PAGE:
LakeReflections

Illustration: Watercolor and pen-and-ink sketch, August 2017, northern Virginia by Black Elephant Blog author

Standard
Surprise, Uncategorized

In Colmar, France on the 4th of July

colmar 1

Illustration: Watercolor and pen-and-ink, “Colmar, France Street view” by Black Elephant Blog author (2017)

For those arriving in Colmar, France by car, it can be a big surprise to see a huge replica of the Statue of Liberty at the entrance to the city in the middle of a busy traffic circle.  And never more so, I imagine, for the unsuspecting arriving on the 4th of July, for that was the case for me recently.

Colmar 4

Photo taken on 4 July 2017 at the traffic circle entrance to the French city of Colmar, France by Black Elephant Blog author

Thus it was that the next day I headed to the former home of the creator of the Statue of Liberty, Frédéric Auguste Bartholdi ( 2 August 1834 – 4 October 1904).  Now a museum, the Bartholdi home was not yet open for the day

Illustration: Pen-and-ink sketch at Bartholdi Museum, Colmar, France

so I spent some time in the shade of the courtyard sketching the sculpture in the middle, which is known as “Les Grand Soutiens du Monde” of “The World’s Great Bases”) representing “Justice, Labour and the Motherland” which was exhibited at the ‘Salon de Paris’ in 1902.  Unsurprisingly, there were other sketchers present in parks and leaning against fountains around the town.

Back out on the streets of Colmar, there was so much to see and do–and taste!  No

Illustration: Street scene in Colmar, France, watercolor and pen-and-ink

wonder there were so many tourists there, mostly from elsewhere in Europe and from Asia, it seemed.  We were on our way to new places much too soon, but so glad to have the experience of visiting Colmar, and knowing that if the opportunity arises, we’ll be back.

Standard
Innovation, living in the truth, Risk, Surprise, Uncategorized, Uncertainty, Watercolor Painting

Scams, Shams, and (Body) Slams

While preparing for a presentation (and a little book stemming from it), and doing some color studies for sketches to accompany them, the news has continued to be very distracting as it is presumably for everyone. In the last 24 hours alone, from a journalist sent crashing to the floor allegedly “body slammed” by a person aspiring to elected office (or is he already in office?)–to confirmation from the CBO (Congressional Budget Office) that the health of our nation is going to take a huge body blow if the latest health care plan is passed–to disconcerting news about NATO (also “body slammed?”), it is tough to keep one’s eyes on the task at hand.  But perhaps the combination of these colliding impressions is good for something after all…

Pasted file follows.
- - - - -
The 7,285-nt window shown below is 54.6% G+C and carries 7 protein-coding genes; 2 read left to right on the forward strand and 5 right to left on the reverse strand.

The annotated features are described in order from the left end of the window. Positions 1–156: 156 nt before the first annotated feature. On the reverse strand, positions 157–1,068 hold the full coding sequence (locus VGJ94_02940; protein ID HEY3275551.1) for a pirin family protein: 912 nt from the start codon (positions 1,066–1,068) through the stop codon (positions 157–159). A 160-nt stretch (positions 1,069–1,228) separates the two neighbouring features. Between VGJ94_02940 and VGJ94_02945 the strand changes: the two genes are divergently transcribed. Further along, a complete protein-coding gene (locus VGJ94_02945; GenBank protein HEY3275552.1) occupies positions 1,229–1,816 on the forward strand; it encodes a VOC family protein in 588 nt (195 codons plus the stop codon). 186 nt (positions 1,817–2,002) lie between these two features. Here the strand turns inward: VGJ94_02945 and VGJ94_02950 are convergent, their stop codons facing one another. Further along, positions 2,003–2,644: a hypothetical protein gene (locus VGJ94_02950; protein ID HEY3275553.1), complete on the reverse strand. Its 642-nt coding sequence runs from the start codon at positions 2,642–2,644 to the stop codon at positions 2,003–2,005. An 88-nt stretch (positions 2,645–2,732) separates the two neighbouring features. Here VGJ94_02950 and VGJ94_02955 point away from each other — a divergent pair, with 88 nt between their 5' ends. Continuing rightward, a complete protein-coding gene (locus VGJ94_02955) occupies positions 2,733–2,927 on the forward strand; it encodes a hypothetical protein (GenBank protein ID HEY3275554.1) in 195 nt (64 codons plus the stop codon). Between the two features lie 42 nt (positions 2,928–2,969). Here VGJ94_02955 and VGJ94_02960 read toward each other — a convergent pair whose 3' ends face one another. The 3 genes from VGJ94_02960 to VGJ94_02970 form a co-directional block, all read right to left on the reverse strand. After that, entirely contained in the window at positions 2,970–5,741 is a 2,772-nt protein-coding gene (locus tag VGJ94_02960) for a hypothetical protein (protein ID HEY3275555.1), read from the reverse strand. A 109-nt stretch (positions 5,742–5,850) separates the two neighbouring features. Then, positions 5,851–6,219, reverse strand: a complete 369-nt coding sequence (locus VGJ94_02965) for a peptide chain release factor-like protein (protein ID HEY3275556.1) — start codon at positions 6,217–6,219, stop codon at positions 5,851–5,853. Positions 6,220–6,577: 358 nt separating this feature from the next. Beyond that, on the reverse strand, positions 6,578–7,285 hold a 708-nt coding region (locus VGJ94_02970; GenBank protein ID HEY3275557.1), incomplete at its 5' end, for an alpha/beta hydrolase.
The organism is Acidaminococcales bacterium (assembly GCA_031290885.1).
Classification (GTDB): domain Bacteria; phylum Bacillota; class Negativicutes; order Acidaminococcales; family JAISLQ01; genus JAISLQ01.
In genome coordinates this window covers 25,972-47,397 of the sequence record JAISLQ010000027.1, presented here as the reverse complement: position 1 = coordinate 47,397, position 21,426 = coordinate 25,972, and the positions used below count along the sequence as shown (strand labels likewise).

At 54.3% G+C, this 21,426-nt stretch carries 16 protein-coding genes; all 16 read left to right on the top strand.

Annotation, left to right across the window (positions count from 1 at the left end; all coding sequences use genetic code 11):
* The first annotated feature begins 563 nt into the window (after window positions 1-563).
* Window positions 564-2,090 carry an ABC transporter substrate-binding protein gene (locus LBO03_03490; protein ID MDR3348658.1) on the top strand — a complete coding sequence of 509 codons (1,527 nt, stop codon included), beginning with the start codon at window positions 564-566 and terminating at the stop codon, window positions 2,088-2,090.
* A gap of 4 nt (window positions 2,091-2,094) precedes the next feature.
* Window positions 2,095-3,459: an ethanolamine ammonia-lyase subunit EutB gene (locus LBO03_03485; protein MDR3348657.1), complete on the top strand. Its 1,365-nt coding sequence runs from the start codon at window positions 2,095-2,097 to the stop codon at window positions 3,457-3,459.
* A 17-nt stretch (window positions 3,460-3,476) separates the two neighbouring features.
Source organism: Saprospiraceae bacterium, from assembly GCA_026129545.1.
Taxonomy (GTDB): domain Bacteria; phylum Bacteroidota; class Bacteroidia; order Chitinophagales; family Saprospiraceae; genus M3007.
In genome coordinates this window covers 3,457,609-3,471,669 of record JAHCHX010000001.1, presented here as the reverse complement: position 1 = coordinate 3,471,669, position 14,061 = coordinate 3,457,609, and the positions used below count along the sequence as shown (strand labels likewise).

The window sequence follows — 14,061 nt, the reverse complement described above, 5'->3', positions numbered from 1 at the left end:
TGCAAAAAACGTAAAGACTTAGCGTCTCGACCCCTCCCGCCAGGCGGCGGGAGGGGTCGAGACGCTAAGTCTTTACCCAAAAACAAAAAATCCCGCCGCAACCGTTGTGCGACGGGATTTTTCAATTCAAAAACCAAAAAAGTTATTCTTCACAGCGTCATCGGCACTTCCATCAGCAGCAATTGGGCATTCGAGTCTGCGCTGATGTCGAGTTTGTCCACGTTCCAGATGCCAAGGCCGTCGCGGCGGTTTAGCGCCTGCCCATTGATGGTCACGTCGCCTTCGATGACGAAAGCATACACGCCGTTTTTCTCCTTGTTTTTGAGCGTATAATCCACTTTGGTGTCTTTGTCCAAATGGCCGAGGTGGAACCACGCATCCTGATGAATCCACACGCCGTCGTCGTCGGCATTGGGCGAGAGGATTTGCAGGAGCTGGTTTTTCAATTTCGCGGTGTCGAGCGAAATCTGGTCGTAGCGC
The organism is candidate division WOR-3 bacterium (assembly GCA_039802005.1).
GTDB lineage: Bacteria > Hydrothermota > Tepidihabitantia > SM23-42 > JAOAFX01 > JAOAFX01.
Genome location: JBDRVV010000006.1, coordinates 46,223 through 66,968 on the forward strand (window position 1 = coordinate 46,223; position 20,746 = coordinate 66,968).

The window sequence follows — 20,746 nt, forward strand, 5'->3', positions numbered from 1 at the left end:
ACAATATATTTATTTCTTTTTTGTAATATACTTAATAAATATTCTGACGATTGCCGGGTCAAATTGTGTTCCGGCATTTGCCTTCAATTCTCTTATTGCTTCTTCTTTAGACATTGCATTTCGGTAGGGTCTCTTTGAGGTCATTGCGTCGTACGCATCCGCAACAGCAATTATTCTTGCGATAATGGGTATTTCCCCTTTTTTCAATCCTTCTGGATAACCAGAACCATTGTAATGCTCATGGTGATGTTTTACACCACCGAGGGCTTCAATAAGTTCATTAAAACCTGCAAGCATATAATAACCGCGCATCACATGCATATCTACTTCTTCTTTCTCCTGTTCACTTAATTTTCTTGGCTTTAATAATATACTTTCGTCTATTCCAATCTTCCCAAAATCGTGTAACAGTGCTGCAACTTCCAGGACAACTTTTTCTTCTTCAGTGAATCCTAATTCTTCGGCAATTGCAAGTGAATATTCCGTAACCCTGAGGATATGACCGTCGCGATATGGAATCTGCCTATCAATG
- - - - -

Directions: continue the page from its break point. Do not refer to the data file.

In sorting through older material, I came across the famous “boiling frog”–a metaphor, of course, for not noticing when there are gradual changes in your surroundings, until it is too late.  According to the metaphor, a frog in a pot of slowly heating water will not react quickly enough to save himself and will eventually die.  (This is literally not true; the frog will jump out if he can, apparently.  I myself have not tested it, but I respect scientists and experts and they have).

boiling frog image

Image: Watercolor, gouache, and ink by Black Elephant Blog author (2014)

This is a week too in which we have heard the word “suborn” used in open testimony. It’s a useful word.  It seems related to another one rarely heard:  “inure”, which the dictionary defines as “becoming accustomed to something, especially something unpleasant.”  (Perhaps this is a good time to recommend a currently best-selling new little book, available on Amazon for less than $6:  On Tyranny:  Twenty Lessons From the Twentieth Century,” by Timothy Snyder, a professor of history at Yale.)

With so much coming at us almost hourly, it sometimes seems like the fate of the world is being decided right now.

WhereDoWeGoFromHere?

Illustration: Color study, Watercolor, acrylic and gouache, “Where Do We Go From Here?” by Black Elephant Blog author (2017)

People are tired of being distracted by it but the most conscientious know that too much is at stake to turn away. Much as we might like to, we can’t tune out what is going on because it’s unfortunately true– the fate of the world is being decided right now.  And if we tune out, we will surely not be as fortunate as the sensitive frog who manages to escape the dangers of his warming world.

So, we must not become inured to the bruising pace of the news cycle.  It seems to me essential to find ways collectively to both deal with every incoming distraction and yet look beyond it to make sense in time of where we are going and might wish to go instead.

Momentous times indeed, but I have faith we will prove to be at least as smart as  frogs.  So back to the drawing board…

Standard